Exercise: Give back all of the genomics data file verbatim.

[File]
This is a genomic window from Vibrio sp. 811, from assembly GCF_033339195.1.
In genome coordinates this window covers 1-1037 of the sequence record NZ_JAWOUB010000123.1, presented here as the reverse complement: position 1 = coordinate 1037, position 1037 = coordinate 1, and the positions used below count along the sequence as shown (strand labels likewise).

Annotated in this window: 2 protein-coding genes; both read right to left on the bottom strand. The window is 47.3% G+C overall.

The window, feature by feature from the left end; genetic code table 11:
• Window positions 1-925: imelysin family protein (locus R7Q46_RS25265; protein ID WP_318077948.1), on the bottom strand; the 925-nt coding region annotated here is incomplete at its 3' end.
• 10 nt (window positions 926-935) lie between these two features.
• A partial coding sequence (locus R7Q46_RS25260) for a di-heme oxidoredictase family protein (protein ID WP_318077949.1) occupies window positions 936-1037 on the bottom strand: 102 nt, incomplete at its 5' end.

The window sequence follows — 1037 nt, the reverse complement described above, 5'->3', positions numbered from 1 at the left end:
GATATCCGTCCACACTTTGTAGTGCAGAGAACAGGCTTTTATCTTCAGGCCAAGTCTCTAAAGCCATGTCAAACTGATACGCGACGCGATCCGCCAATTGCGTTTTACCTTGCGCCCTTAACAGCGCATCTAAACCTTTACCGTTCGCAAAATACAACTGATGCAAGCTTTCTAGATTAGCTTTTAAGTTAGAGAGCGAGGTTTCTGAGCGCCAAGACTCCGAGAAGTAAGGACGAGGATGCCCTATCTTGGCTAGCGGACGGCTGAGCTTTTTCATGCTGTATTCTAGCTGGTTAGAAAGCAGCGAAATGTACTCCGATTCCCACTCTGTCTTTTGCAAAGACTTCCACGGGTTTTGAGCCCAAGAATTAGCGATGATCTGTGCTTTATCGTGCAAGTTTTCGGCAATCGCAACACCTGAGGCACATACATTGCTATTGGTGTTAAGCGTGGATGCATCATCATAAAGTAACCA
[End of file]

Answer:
This is a genomic window from Vibrio sp. 811, from assembly GCF_033339195.1.
In genome coordinates this window covers 1-1037 of the sequence record NZ_JAWOUB010000123.1, presented here as the reverse complement: position 1 = coordinate 1037, position 1037 = coordinate 1, and the positions used below count along the sequence as shown (strand labels likewise).

Annotated in this window: 2 protein-coding genes; both read right to left on the bottom strand. The window is 47.3% G+C overall.

The window, feature by feature from the left end; genetic code table 11:
• Window positions 1-925: imelysin family protein (locus R7Q46_RS25265; protein ID WP_318077948.1), on the bottom strand; the 925-nt coding region annotated here is incomplete at its 3' end.
• 10 nt (window positions 926-935) lie between these two features.
• A partial coding sequence (locus R7Q46_RS25260) for a di-heme oxidoredictase family protein (protein ID WP_318077949.1) occupies window positions 936-1037 on the bottom strand: 102 nt, incomplete at its 5' end.

The window sequence follows — 1037 nt, the reverse complement described above, 5'->3', positions numbered from 1 at the left end:
GATATCCGTCCACACTTTGTAGTGCAGAGAACAGGCTTTTATCTTCAGGCCAAGTCTCTAAAGCCATGTCAAACTGATACGCGACGCGATCCGCCAATTGCGTTTTACCTTGCGCCCTTAACAGCGCATCTAAACCTTTACCGTTCGCAAAATACAACTGATGCAAGCTTTCTAGATTAGCTTTTAAGTTAGAGAGCGAGGTTTCTGAGCGCCAAGACTCCGAGAAGTAAGGACGAGGATGCCCTATCTTGGCTAGCGGACGGCTGAGCTTTTTCATGCTGTATTCTAGCTGGTTAGAAAGCAGCGAAATGTACTCCGATTCCCACTCTGTCTTTTGCAAAGACTTCCACGGGTTTTGAGCCCAAGAATTAGCGATGATCTGTGCTTTATCGTGCAAGTTTTCGGCAATCGCAACACCTGAGGCACATACATTGCTATTGGTGTTAAGCGTGGATGCATCATCATAAAGTAACCA